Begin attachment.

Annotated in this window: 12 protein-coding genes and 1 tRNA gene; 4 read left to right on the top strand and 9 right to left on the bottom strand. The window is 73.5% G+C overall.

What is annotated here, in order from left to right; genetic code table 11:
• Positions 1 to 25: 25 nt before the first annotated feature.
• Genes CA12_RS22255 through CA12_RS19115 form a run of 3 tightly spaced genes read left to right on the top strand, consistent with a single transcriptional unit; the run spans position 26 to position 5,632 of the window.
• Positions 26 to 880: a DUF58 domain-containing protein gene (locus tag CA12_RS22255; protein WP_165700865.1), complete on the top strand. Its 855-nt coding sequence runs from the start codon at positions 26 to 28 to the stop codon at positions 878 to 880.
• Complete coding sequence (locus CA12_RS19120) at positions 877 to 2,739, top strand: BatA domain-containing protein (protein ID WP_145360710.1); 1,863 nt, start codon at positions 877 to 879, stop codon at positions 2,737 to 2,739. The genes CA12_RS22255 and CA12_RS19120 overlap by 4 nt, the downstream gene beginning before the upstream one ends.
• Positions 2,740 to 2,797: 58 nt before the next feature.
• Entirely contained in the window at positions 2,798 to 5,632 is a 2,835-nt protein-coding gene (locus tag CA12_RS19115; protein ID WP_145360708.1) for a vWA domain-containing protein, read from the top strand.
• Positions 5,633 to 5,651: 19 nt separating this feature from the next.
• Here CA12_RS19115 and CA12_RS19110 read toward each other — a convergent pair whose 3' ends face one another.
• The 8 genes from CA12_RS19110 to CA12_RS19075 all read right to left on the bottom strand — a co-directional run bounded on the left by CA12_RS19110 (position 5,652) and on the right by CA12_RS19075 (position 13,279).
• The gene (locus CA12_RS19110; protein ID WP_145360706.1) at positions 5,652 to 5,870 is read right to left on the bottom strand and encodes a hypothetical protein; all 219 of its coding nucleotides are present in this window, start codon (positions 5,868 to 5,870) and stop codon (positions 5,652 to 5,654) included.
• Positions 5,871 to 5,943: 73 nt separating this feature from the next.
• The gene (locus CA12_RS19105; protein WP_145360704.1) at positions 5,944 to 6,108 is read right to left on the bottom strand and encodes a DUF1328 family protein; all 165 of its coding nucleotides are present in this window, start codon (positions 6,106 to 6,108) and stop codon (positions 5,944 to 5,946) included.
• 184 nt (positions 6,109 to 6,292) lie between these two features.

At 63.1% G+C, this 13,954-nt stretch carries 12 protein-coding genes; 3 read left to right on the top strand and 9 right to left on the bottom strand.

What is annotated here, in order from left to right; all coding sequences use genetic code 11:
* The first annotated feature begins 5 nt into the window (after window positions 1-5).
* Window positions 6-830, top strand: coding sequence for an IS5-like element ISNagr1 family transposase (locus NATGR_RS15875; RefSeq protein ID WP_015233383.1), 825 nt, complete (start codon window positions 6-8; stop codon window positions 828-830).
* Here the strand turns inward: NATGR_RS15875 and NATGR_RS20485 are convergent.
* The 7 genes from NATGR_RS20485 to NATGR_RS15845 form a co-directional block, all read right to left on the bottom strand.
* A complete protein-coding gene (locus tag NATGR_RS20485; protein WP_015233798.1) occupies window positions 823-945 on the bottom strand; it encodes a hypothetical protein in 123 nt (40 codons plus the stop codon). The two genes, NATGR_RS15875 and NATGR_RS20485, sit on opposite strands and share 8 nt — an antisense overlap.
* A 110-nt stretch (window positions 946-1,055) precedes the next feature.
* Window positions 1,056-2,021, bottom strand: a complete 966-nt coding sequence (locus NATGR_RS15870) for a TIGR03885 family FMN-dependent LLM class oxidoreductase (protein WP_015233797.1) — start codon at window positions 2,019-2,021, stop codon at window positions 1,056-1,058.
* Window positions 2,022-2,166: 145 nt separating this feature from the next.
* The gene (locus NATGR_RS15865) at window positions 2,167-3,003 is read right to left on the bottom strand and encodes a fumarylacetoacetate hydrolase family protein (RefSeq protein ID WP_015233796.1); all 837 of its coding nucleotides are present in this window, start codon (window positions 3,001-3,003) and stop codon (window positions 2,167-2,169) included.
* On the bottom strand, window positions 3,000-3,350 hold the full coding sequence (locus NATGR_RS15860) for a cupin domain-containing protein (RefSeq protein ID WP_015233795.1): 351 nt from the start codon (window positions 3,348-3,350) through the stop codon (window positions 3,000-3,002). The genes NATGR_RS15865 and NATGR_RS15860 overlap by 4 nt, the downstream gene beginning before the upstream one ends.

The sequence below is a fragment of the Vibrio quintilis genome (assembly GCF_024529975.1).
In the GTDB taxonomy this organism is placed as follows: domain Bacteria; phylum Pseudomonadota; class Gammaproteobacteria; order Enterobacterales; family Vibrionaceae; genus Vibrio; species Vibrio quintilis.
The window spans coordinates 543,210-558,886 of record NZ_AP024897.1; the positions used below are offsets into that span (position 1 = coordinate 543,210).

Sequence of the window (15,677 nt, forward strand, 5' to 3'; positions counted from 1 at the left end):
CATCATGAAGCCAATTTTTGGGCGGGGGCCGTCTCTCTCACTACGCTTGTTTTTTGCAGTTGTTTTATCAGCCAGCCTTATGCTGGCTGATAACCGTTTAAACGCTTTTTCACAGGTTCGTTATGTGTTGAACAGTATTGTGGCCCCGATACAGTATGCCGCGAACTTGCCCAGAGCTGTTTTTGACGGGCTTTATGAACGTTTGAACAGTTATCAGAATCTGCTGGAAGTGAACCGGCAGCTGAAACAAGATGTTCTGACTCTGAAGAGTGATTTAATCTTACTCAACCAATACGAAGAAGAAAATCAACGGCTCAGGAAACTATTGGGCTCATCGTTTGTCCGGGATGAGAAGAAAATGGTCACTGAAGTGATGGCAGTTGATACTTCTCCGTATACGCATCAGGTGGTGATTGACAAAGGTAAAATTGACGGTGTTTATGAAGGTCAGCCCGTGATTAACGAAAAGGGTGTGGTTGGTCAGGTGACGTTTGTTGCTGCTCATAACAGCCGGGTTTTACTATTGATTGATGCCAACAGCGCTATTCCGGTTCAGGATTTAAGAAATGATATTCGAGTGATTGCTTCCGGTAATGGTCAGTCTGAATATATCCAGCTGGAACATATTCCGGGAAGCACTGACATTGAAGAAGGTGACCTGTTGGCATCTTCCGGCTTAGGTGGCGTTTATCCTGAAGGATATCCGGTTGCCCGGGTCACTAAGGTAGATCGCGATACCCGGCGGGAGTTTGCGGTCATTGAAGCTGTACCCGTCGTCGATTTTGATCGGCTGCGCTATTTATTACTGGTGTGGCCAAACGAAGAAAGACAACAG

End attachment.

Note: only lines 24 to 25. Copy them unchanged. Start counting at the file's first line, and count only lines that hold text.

* Window positions 1,056-2,021, bottom strand: a complete 966-nt coding sequence (locus NATGR_RS15870) for a TIGR03885 family FMN-dependent LLM class oxidoreductase (protein WP_015233797.1) — start codon at window positions 2,019-2,021, stop codon at window positions 1,056-1,058.
* Window positions 2,022-2,166: 145 nt separating this feature from the next.